How many acres of rangeland are there in CA? (compiled by Point Blue staff)
Spiegal, S., Huntsinger, L., Hopkinson, P. and Bartolome, J., 2016. Range Ecosystems. Pages 835-864 in Mooney, H., & Zavaleta, E. (Eds.). Ecosystems of California, University of California Press.
“Terms describing grazing and its land base can be confusing and are often inconsistently applied. Although range managers commonly use “rangeland” and “range” interchangeably, a useful distinction exists between the two terms. “Rangeland” is a type of land, generally delineated by vegetation. “Range,” in contrast, is land grazed by livestock. The term “pasture” is also used for lands grazed by livestock, and “range” is usually but not always synonymous with open or unfenced pasture (von Richthofen 1885).
A typical definition for rangeland is: Land on which the vegetation is predominately grasses, grasslike plants, forbs (herbaceous dicots), or shrubs, and which is managed as a natural ecosystem, even if the dominant plants are non-native. The vegetation may include scattered trees (canopy cover ≤30%). Rangelands include natural grasslands, savannas, shrublands, many deserts, tundras, alpine communities, marshes, and meadows (modified from Society for Range Management 1998).
One outcome from inconsistent definitions has been inaccurate numbers for both the extent of grazed lands and count of grazing livestock (Lund 2007), but range is estimated to cover between 50% to 70% of the earth’s land surface and 40% to 50% of the United States (Holechek et al. 2011). In California, rangelands cover approximately 60% of the land (23 million hectares [57 million acres]), while range covers about 33% (13.8 million ha [34 million acres]; Heady and Child 1994, FRAP 2010).”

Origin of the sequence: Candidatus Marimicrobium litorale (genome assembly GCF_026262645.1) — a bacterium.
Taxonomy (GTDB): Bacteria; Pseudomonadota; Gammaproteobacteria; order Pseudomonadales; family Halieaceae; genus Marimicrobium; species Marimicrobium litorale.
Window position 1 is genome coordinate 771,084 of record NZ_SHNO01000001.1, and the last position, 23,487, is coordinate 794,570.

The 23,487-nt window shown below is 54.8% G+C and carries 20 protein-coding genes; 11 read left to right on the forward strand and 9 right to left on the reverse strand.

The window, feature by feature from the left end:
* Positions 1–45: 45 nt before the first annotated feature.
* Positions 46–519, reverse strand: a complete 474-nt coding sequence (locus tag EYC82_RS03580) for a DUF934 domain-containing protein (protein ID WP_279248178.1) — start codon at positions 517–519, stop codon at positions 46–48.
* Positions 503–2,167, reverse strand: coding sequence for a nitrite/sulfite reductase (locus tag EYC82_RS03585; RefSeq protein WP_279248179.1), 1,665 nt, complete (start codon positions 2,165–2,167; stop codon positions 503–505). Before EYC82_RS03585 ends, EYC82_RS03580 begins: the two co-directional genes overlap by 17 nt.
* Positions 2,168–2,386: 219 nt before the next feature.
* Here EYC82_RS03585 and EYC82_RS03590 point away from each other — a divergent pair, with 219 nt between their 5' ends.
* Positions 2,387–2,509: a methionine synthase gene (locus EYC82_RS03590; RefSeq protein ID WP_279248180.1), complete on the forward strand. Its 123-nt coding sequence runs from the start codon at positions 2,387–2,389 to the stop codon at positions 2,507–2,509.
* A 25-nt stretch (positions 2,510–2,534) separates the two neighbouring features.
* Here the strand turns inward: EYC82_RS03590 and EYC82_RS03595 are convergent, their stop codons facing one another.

Brown et al. (2004; attached) cites 56% of CA’s 100 million acres as rangeland. Estimates vary, around half of the state can be considered rangeland.
Anywhere from 18 to 80% of terrestrial surface according to the published literature! The author says this disagreement in accounting is due to different data sources, different considerations of the terrestrial surface (ice free, etc), and different definitions of rangeland.
This classification results in a total rangeland acreage of 62.9 million acres for California. The figure of 40 million acres of rangeland is often used, however that is not correct. California has about 40 million acres of grazed land. In 1988 the California Department of Forestry and Fire Protection reported that about 41 million acres of California land was grazed and 17.9 million of those acres were privately owned and provided more than 90 percent of the state’s grazed forage (CDFF 1988).
California has more than 100 million acres of land, 38 million of which are range and pasture lands. Of these 38 million acres, approximately half are owned by the federal government, making many California ranchers heavily dependent on the availability of federal grazing permits.
California’s 41 million acres of precious rangelands is an economic, ecological and cultural resource that all Californians cannot afford to lose. The California Rangeland Trust works closely with landowners and the public to conserve and enhance the millions of acres of rangeland in California now and for future generations.